Issue 483: Picking Sides on the ‘World Stage’

UN Watch’s recent human rights summit was the focus of the following op-ed in the Ottawa Citizen. 

Picking Sides on the ‘World Stage’

By Terry Glavin
February 28, 2014
GENEVA — Some of the world’s most notorious gangsters, mass murderers and torturers will be having their affairs attended to and their interests minded with the most assiduous attention to decorum and manners here next week with the opening of the annual sessions of the United Nations Human Rights Council.
Envoys from several criminal regimes are set to assemble beneath the council’s amazing, elliptically domed, multicoloured and dramatically textured ceiling, a creation of the Spanish artist Miquel Barceló that is supposed to put one in mind of a wonderful cave beneath the sea. Perhaps it’s intended to keep rude mentions of the stinking dungeons back home to a low murmur. I wouldn’t know.
And maybe things aren’t quite that bad, but the contrast couldn’t have been sharper this week with a gathering in a conference centre across the street from the UN’s Palais des Nations where the UN Human Rights Council meets. Among the delegates to the 6th annual Summit for Human Rights and Democracy were dissidents and activists from North Korea, China, Pakistan, Iran and several other human rights hellholes.
The annual summit is the project of about a dozen human rights groups led by UN Watch, a non-governmental organization that tries to keep the heat on the human rights abusers that persist in paralyzing the UN’s capacity as a guarantor of human rights around the world.
This year’s UN Watch summit was kicked off with a rousing speech by the Mount Royal Liberal MP and former justice minister Irwin Cotler, who once served as international counsel to anti-apartheid hero Nelson Mandela in South Africa and to dissident Natan Sharansky in Russia, and got himself briefly jailed and then expelled from both countries.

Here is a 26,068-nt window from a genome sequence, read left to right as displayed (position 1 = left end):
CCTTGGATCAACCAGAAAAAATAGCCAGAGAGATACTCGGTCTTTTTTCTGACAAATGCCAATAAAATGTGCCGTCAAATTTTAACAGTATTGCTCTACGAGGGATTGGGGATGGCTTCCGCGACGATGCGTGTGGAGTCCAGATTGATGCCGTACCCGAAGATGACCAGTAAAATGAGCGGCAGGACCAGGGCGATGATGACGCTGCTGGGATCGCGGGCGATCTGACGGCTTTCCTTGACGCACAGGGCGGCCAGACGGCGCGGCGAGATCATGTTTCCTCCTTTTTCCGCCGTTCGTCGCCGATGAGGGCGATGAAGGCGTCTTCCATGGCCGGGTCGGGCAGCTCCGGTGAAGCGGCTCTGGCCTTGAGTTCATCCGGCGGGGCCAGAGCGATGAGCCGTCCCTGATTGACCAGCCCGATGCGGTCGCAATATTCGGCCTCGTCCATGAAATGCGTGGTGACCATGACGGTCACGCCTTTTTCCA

Among the more prominent activists at the UN Watch Summit this year:
Chen Guangcheng, the blind “barefoot lawyer” who escaped house arrest and found refuge in the United States embassy in Beijing in 2012; Biram Dah Abeid, founder of Mauritania’s anti-slavery movement; Ahn Myong Chul, an activist who defected from North Korea where he had worked as a prison guard in that country’s infamous gulag system; Dhardon Sharling, the youngest elected MP of Tibet’s parliament in exile in Dharamsala, India, and a leader of the Tibetan Women’s Association.
Among the members of the UN Human Rights Council, meanwhile: China, Russia, Saudi Arabia and Cuba. The UN General Assembly elected these rights-trampling regimes to the 47-member council last November. Such police states and autocracies as Pakistan, Maldives, Kazakhstan, Vietnam and Algeria were already council members in good standing.

“The UN Human Rights Council is a complex body,” Montrealer Hillel Neuer, the UN Watch executive director, told summit delegates. “There are times when it does good things, there are times when it does bad things, and there are times when it just does nothing.”
Whatever one might make of what the Human Rights Council is doing these days, it would not be unreasonable to wonder whether the council is reverting to the very habits that caused the completely discredited UN Human Rights Commission to be replaced by the council during a thoroughgoing credibility-crisis makeover back in 2006.
In last November’s voting, 176 of the UN’s 193 member states voted for China, where human rights are a kind of science fiction. Russia, where human rights run more along the lines of a fable, drew the same number of ballots. Disgracefully, half the European Union countries voted for China and Russia. Cuba was elected to the Human Rights Council with 148 votes. Saudi Arabia was elected with 140 votes.